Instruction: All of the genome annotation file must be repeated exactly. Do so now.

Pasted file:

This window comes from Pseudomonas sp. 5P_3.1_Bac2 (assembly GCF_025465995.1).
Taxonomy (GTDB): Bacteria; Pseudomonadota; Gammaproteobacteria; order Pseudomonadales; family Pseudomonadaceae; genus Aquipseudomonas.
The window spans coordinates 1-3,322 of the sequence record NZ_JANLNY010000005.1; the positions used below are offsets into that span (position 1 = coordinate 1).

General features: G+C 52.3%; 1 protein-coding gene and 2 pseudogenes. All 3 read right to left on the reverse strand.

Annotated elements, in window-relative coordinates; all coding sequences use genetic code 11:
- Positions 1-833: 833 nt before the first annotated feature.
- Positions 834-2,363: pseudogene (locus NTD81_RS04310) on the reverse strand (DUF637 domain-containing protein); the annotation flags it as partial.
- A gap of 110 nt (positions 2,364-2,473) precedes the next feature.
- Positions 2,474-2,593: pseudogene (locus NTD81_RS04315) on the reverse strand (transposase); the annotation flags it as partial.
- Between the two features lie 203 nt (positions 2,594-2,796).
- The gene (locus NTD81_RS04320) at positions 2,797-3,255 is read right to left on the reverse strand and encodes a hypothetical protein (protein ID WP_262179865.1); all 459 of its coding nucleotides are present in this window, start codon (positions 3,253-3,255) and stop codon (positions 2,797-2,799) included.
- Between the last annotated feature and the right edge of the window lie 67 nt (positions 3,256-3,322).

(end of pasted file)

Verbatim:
This window comes from Pseudomonas sp. 5P_3.1_Bac2 (assembly GCF_025465995.1).
Taxonomy (GTDB): Bacteria; Pseudomonadota; Gammaproteobacteria; order Pseudomonadales; family Pseudomonadaceae; genus Aquipseudomonas.
The window spans coordinates 1-3,322 of the sequence record NZ_JANLNY010000005.1; the positions used below are offsets into that span (position 1 = coordinate 1).

General features: G+C 52.3%; 1 protein-coding gene and 2 pseudogenes. All 3 read right to left on the reverse strand.

Annotated elements, in window-relative coordinates; all coding sequences use genetic code 11:
- Positions 1-833: 833 nt before the first annotated feature.
- Positions 834-2,363: pseudogene (locus NTD81_RS04310) on the reverse strand (DUF637 domain-containing protein); the annotation flags it as partial.
- A gap of 110 nt (positions 2,364-2,473) precedes the next feature.
- Positions 2,474-2,593: pseudogene (locus NTD81_RS04315) on the reverse strand (transposase); the annotation flags it as partial.
- Between the two features lie 203 nt (positions 2,594-2,796).
- The gene (locus NTD81_RS04320) at positions 2,797-3,255 is read right to left on the reverse strand and encodes a hypothetical protein (protein ID WP_262179865.1); all 459 of its coding nucleotides are present in this window, start codon (positions 3,253-3,255) and stop codon (positions 2,797-2,799) included.
- Between the last annotated feature and the right edge of the window lie 67 nt (positions 3,256-3,322).